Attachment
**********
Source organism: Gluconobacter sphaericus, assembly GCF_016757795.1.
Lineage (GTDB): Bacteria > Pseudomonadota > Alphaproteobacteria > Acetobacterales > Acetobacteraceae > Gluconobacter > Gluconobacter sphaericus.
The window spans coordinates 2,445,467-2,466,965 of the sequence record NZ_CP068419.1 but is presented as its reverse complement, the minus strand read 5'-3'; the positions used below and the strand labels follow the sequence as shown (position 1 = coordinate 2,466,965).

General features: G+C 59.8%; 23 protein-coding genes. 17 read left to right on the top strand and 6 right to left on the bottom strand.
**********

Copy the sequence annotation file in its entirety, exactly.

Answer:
Source organism: Gluconobacter sphaericus, assembly GCF_016757795.1.
Lineage (GTDB): Bacteria > Pseudomonadota > Alphaproteobacteria > Acetobacterales > Acetobacteraceae > Gluconobacter > Gluconobacter sphaericus.
The window spans coordinates 2,445,467-2,466,965 of the sequence record NZ_CP068419.1 but is presented as its reverse complement, the minus strand read 5'-3'; the positions used below and the strand labels follow the sequence as shown (position 1 = coordinate 2,466,965).

General features: G+C 59.8%; 23 protein-coding genes. 17 read left to right on the top strand and 6 right to left on the bottom strand.